I suspect papa Ngũgĩ wa Thiong’o might hear little horror bells ringing in what is posited by Nietzsche and Heidegger both. Ngũgĩ, in this Louisiana Channel interview, says ‘memory is what makes us who we are’.
He wants to remember, long and hard, because, he says, one the first acts committed by the protagonists of colonialism was to seek to wipe the memory of the colonised clean and in its place, to insert the memory of the coloniser.
This sets up an origin story that perennially traumatises (and damages) the antagonist.
Interestingly, in these quotes (admittedly, I haven’t read the full texts where they originate from) both Nietzche and Heidegger privilege what history teaches us was a key objective for other protagonists in founding what has become the USA – happiness.
Myself, I rather more resonate with what Perec has writ – to me, this speaks of the contingency, precarity, instability of memory. this, for me, is more scary because I sense it as more true.
Monday 20 September 2021
Poor Friedrich. So close to defining the importance of forgetting. And then missing the point when it comes to his personal life. The philosopher does not drink, is afraid of a good meal, of sex, of women, of their ‘underbelly,’ which he despises. He wants to be ‘victorious’ over memory instead of losing himself in those acts he fears. The taste of food, the rush caused by drinking or taking drugs, the feel of making love – it cannot be kept, recorded, preserved, it can hardly be told. Forgetting everything else while doing it is the essence of these pleasures, not something the human character wills into being whilst partaking in them. The philosopher comes close when he states that all lust wants eternity. Close, but no cigar. We don’t want to be eternal. Heaven? A drag. We want to be very, very temporary, and then repeat our pleasures endlessly, until the end of time.
H.M. van den Brink
A triple jump into the heart of darkness
“I have forgotten my umbrella!”. This simple note of Nietzsche urged Jacques Derrida to write Spurs. Nietzsche’s Styles. Is it just a note on the table of someone forgetting something? Or is an umbrella, that can be opened and closed, unfolded and folded, offering shelter against brutal forces of nature, a metaphor for history? We have to forget in order to be as happy as a ruminating cow, living (in) the present, as Nietzsche argues in Untimely Meditations? Is this a psychological or a biological observation? Let’s visualize Zarathustra, climbing the mountain with the dwarf on his shoulder, reaching the gateway on which is written ‘The Moment’. We can trace some mystical overtones in Nietzsche’s plea to be unhistorical. In the tradition of western mystics, like Meister Eckhart, the now-here is a no-where. Time and space dissolves. The linear sequence of time is cancelled. Eternity becoming punctual. In Zen traditions the moment of satori as sudden enlightenment is an actively forgetting the ego in applying strictly designed meditation techniques. Forgetting as a disciplined bodily performance. There are of course other, less esoteric variations: religious ecstasy, spiritual flow, therapeutic mindfulness. But Zarathustra’s nunc stans – thanks to Schopenhauer – standing at the ‘untimely’ gate, prompts the dwarf to murmur contemptuously: “Everything straight lies, …All truth is crooked; time itself is a circle.”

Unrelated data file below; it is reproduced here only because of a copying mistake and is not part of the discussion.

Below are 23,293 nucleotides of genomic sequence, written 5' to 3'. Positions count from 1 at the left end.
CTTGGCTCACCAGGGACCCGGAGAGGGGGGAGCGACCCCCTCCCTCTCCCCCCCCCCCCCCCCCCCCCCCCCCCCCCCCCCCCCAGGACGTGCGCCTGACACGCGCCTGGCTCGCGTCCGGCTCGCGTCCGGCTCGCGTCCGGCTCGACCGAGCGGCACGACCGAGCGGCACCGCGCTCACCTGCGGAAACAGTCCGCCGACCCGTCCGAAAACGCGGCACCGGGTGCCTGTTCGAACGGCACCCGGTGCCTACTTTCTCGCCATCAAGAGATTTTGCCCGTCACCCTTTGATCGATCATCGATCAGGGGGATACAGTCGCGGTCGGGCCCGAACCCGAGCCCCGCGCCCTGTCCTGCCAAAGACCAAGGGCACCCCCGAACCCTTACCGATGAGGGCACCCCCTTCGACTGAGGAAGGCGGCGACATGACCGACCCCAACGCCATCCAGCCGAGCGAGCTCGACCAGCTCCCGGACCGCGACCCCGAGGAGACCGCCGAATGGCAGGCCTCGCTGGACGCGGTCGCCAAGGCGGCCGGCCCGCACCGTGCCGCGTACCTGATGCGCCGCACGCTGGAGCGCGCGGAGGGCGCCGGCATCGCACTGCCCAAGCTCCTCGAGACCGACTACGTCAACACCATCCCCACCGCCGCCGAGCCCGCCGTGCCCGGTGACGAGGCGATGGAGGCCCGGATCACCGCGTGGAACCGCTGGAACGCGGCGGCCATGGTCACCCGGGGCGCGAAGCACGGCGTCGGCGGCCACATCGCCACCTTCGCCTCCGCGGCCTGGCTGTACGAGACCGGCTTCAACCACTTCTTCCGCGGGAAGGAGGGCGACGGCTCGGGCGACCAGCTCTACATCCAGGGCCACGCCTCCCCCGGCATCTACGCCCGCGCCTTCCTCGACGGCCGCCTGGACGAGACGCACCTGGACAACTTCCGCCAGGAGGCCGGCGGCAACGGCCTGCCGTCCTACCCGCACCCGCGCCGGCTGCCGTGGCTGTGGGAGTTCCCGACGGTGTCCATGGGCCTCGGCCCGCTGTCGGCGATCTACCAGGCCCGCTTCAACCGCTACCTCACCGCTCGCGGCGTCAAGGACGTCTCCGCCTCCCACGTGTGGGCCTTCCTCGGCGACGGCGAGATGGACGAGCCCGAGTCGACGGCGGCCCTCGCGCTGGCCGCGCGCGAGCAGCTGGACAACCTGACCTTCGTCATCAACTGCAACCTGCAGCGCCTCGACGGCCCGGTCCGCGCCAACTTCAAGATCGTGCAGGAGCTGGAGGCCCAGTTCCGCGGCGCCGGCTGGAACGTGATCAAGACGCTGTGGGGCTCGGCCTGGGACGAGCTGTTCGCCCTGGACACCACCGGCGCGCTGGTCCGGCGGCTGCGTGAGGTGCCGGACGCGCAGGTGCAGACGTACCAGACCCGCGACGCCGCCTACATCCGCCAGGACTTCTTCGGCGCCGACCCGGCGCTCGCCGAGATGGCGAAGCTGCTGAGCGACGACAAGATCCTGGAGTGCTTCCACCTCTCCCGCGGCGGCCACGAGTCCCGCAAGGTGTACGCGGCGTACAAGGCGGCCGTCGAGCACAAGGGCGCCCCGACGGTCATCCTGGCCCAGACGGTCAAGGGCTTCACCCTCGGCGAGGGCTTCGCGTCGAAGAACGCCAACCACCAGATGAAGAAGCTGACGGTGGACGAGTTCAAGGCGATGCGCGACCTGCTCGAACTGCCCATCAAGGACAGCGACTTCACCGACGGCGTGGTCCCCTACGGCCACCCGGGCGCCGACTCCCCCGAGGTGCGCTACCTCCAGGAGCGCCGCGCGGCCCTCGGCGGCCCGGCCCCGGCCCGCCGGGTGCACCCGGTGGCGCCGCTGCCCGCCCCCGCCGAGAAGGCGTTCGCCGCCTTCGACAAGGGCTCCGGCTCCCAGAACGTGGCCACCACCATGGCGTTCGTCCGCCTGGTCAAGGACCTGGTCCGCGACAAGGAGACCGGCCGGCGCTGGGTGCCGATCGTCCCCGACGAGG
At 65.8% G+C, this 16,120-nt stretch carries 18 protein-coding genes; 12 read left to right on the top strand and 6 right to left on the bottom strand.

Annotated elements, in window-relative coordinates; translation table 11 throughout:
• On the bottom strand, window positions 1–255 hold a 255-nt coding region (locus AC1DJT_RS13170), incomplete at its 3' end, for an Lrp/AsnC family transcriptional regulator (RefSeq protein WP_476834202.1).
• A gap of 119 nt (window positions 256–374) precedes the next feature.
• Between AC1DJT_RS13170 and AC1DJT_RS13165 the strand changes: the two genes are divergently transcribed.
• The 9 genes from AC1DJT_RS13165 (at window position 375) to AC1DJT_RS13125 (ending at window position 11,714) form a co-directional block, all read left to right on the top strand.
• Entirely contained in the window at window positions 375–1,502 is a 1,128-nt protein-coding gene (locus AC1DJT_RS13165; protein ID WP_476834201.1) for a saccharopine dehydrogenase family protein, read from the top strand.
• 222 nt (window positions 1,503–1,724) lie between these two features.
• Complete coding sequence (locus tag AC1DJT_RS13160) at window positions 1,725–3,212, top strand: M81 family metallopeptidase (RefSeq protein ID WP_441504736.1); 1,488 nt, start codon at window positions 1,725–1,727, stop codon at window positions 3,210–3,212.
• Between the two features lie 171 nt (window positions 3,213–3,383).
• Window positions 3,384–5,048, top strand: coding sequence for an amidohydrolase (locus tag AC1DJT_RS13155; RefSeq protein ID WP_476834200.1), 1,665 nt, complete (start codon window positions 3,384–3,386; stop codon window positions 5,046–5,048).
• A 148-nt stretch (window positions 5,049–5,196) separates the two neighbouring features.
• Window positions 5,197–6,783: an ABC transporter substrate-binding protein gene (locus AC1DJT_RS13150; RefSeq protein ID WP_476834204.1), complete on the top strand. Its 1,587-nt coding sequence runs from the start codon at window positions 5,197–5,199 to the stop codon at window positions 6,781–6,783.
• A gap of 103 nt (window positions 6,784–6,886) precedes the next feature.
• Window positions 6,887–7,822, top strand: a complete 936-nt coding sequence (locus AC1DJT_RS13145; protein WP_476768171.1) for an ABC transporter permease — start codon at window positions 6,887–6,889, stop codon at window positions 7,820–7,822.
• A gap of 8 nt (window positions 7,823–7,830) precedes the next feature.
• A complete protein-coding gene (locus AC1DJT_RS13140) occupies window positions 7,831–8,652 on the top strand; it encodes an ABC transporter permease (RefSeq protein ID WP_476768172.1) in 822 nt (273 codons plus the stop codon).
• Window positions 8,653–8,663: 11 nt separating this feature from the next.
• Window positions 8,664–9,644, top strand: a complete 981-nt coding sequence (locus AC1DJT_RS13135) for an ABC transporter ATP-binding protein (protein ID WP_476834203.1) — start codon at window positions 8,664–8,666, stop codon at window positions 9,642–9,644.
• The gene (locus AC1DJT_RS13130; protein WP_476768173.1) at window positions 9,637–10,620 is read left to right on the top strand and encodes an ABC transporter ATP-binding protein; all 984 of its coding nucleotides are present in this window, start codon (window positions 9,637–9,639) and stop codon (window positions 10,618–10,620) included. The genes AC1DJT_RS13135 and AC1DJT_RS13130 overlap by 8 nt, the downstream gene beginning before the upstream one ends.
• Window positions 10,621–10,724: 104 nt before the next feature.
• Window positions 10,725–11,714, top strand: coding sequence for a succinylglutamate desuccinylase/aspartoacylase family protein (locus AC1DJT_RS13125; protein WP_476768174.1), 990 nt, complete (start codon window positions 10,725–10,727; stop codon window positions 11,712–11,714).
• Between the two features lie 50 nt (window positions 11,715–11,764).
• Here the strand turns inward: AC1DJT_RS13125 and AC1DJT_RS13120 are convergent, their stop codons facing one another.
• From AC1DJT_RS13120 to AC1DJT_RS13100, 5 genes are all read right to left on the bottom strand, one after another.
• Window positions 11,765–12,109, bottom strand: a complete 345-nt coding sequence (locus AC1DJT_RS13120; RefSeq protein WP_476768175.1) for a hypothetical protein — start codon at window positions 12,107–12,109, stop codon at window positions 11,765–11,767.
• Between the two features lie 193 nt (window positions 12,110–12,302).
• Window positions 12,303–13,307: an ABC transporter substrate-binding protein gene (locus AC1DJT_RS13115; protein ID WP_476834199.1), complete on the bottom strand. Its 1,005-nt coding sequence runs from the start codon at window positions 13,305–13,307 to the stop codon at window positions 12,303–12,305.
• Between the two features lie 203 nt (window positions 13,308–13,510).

There is a lot of forgetting going on recently, especially in politics. “I really can’t remember ….”, “I haven’t the slightest memory of ….”. We all know, that this ‘forgetting’ is first and foremost a rhetorical move that serves a political strategy of masking flaws, failures or downright fraud. Modern nation-states, with their specific pasts of economic exploitation, colonial oppression, civil resistance, revolution, systematic liberation and emancipation, have always reflected upon themselves by mirroring their present state in a heroic past anticipating an even more heroic future. This progressive-linear focus of enlightened politics reaches its zenith in Hegel’s dialectical explanation of World Spirit as the history of a world. For Hegel the violent flaws in our collective history of progressive rationality are just a ‘ruse of reason’. Marx showed that the ruse of reason is downright profitable forgetfulness.
Although modern politics saw the light of day during his lifetime, Nietzsche did not attack the hypocritical forgetfulness of politicians. Nietzsche’s ‘untimeliness’ not only states that his time – the second half of the 19th century – is out of joint, his radical critique also aims at the mental states of the ‘last men’: cynicism and nihilism, triggered by an overdose of history. Both mental attitudes amplify resentment and resignation as affects of an outworn Christian culture. Modern man has become historical to the bone, be it in an antiquarian or monumental sense, respectively conservative honoring and actively striving. Modern man is resentfully possessed by the past (lost origin) and, as a consequence, by his future (utopia). This is the ‘hypertrophied vice’ that Nietzsche criticizes. Yet, a third sensibility offers some philosophical comfort: critical history.
If it is neither a psychological nor a political statement, how do we evaluate Nietzsche’s plea to forget as an antidote to neurotic historical awareness that suffocates vitality? We all know that his work is a barrel of contradictions. From the very same text from which this conceptual chunk was ripped, we can easily extract contradictory conclusions. And in the books that were written after 1878, historical awareness is revalued as an unprecedented methodology: a genealogy. Not as a conventional, bifurcating web of patriarchal blood lineage, but as a cartography of vital forces that ‘use’ morality as a cover up. Genealogy is a deconstructive feedback loop ‘beyond good and evil’, rewriting history from the perspective of a will to power. Using history in this a-moral sense is obviously no ‘disadvantage’. In the final analysis, for Nietzsche it is all a matter of proportion: “the unhistorical and the historical are necessary in equal measure for the health of an individual, of a people and of a culture”.